Who's The Real Eliminator Here?

By Big Break ProducerJuly 10, 2012, 2:00 am

On your average Big Break shoot, there are four interview producers.  With the usual number of twelve contestants on the series, a simple calculation reveals that there are three interviewees per interviewer.  (And I remember wondering at the time, 'When am I ever going to use this 4th grade math?')

At about an hour or more per interview, that's roughly three-and-a-half hours of talking about the day that was.  But, arguably, they're the most important hours of a production day.  Getting deep inside the heads of the competitors is what sets the Big Break apart from most other varieties of golf.

We're never quite sure if the players enjoy the interviews as much as we do.  After all, there's more golf to be played and another long day ahead tomorrow, and to a golfer -- especially a Big Breaker -- sleep is more valuable than prison cigarettes.

Like them or not, the only way out of a post-game interview is for a player to be eliminated.  During the Atlantis series, Meghan had the dubious honor of giving the first goodbye interview.  By random predetermination, I was the one charged with asking the questions of Meghan throughout what became her limited run on the show.

Now if there is an upside to losing a contestant, it's gaining the extra hour of sleep the following night.  I would have been happy to chat with Meghan for one or several more episodes.  Alas, it just wasn't in the cards, and the following night I hit the pillows that much earlier.

In Show 3, Zakiya took the walk, and since she was another of my interview subjects, you'd think that was even better, right?  Not quite.  Losing two interviews so soon doesn't guarantee you anything, because the numbers don't add up at that stage.  Some other hard-working interview producer still had three players to talk to.  So we reshuffled.  Two for him, and two for me.

Prior to episode four, I added Aubrey to my interview list; lo and behold she didn't survive the day.  Before show five, Natalia.  Gone.

By then, my fellow producers were calling me 'The Eliminator'.  A human cyanide capsule with a note pad.  Anya.  Christina.  Bang.  Zoom.  Schedule an interview with me and you might as well write your living will and your Big Break obituary while you're at it.  Of the first nine players to say goodbye to Atlantis, half a dozen of them had to do it while looking at yours truly.

Of course, there was another 'Eliminator' on the show.  Namely, Selanee Henderson.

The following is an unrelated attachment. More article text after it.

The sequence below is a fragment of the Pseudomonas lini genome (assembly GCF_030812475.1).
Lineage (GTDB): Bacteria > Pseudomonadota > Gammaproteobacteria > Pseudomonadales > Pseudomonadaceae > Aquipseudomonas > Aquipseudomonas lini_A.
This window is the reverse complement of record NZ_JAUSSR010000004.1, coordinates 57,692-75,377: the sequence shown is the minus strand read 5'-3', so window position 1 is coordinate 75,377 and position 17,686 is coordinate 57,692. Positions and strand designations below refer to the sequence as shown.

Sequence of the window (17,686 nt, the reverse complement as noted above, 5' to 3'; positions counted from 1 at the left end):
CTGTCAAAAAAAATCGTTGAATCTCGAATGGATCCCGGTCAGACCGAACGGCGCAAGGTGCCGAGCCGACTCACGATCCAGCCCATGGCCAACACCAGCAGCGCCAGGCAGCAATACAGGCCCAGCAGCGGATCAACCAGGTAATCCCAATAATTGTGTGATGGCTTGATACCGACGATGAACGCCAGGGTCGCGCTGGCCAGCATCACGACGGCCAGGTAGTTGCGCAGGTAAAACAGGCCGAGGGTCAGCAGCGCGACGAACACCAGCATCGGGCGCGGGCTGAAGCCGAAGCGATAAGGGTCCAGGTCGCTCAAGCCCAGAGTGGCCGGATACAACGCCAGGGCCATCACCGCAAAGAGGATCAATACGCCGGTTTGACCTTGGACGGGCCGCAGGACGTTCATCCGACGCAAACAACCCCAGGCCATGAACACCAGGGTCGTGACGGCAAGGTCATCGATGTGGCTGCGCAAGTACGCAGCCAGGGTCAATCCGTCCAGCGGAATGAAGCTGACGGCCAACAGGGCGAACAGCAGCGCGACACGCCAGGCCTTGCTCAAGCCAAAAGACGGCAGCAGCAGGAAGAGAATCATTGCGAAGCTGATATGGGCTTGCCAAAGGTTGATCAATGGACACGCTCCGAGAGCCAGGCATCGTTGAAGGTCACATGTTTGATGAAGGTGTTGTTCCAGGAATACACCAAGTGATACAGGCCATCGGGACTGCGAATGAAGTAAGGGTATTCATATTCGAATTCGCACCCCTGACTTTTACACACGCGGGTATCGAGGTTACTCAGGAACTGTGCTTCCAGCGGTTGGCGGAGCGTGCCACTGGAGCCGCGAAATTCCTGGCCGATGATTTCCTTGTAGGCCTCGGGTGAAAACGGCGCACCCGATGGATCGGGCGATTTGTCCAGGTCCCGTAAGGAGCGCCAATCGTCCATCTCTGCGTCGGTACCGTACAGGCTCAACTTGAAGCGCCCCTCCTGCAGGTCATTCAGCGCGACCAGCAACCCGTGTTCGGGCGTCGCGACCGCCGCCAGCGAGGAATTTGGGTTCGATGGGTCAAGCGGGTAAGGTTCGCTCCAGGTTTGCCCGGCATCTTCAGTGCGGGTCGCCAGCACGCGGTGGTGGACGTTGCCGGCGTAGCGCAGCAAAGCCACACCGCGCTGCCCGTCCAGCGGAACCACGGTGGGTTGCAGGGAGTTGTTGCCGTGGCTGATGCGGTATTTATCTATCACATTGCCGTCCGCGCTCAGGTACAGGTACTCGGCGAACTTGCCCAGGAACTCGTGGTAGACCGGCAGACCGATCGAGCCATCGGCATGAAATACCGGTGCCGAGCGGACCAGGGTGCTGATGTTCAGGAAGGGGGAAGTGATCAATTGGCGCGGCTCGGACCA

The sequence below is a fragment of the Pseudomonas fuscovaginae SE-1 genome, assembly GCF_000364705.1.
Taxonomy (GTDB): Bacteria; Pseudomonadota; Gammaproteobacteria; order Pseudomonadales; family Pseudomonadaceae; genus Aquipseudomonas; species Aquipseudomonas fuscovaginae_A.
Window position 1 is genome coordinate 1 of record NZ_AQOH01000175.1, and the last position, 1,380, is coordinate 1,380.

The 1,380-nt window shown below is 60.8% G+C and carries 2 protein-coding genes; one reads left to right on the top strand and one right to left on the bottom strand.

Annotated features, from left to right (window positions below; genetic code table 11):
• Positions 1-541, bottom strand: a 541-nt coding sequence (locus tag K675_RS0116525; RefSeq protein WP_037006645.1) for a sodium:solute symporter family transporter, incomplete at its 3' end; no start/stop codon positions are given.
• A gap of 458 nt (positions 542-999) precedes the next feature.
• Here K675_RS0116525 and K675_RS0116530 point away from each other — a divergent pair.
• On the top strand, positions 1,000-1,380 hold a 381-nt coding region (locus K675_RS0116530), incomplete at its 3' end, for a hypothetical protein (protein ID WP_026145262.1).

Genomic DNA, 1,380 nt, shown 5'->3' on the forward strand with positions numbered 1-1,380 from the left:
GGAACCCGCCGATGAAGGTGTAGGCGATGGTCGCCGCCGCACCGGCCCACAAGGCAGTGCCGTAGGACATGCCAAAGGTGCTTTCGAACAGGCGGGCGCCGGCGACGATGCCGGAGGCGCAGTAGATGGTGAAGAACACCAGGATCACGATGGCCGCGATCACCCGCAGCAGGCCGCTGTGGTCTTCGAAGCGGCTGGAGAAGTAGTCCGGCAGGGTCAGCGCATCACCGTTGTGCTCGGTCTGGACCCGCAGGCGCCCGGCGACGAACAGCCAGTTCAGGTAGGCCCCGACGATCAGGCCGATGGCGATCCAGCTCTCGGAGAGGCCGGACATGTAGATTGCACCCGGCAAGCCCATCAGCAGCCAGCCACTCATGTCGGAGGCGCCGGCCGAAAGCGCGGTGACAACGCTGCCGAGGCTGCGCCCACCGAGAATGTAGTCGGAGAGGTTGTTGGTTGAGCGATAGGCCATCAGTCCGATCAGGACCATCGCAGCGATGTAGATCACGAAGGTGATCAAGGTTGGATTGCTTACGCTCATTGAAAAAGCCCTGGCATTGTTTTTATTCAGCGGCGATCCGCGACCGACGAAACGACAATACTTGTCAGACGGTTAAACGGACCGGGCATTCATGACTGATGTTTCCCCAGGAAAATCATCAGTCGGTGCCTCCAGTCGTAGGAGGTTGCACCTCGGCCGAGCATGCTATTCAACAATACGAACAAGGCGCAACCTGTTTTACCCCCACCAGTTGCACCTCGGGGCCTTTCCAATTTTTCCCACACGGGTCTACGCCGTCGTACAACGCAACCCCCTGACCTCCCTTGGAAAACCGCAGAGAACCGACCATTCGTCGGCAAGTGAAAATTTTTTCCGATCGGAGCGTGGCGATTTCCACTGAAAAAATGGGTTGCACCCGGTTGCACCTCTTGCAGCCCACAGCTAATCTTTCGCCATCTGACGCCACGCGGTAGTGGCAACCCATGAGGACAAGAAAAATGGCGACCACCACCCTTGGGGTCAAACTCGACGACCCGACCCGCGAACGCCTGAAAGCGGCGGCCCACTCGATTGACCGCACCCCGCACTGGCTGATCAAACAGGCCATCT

Each time I was asking one of the aforementioned castaways how it feels to hear that last putt drop on them, or when it actually sinks in that the dream is over, there's a very good chance that their travel reservations were made by virtue of a Selanee birdie.

Seville had its barber.  Eastwick had its witches.  Through nine episodes, it's been remarkable to watch Selanee evolve into the Eliminator of Atlantis.  Early in the series, she was backing off of short putts like there were wasps in the cup.  But somewhere she turned a corner, and since then she's been like Big Break Ebola, devouring anyone who's unfortunate enough to catch her at the end of a show.

Selanee has relished the new role she's carved out for herself.  Marcela is into the Championship Match.  Gloriana has yet to face elimination, but with only Selanee standing between her and a ticket to the finale of Big Break Atlantis, that's looking like an inevitability.
And now that I'm fresh out of players to interview, we'll find out who the real Eliminator is.

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Added videos shed light on Reed rules controversy

By Will GrayMarch 21, 2018, 2:39 pm

Additional fan videos shed some light on a rules controversy involving Patrick Reed during the final round of the Arnold Palmer Invitational, when Reed suggested that Jordan Spieth would have gotten free relief after he was denied a favorable ruling.

Reed had sailed the green with his approach on the 11th hole Sunday at Bay Hill, coming to rest under a palm tree. As the below thread of videos from fan Tyler Soughers illustrates, Reed wanted a free drop because he believed a nearby television tower was in the way of the shot he planned to play.

The initial rules official didn't "see" the shot Reed planned to attempt given the tight confines, and his decision to deny Reed a free drop was upheld by a second rules official. Reed eventually tried to play the ball, moving it a few feet, before being granted relief from the tower from the ball's new position. He ultimately made double bogey on the hole and tied for seventh.

After finally taking his free drop away from the tower, Reed was heard muttering to nearby fans, "What a crock of s---."

Reed and Spieth will have plenty of time to discuss their favorite rulings Friday, when the two players face off on the final day of round-robin play in Group 4 during the WGC-Dell Technologies Match Play in Austin.

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Callaway’s $1 Million FanBeat Challenge

By Golf Channel DigitalMarch 21, 2018, 2:30 pm

Callaway’s $1 Million FanBeat Challenge is a new live-action game presented by Golf Channel, where golf fans answer trivia and predictive-play questions during tournament coverage for a chance to win $1 million and dozens of other Callaway-sponsored prizes.

Click here or on the image below to play now!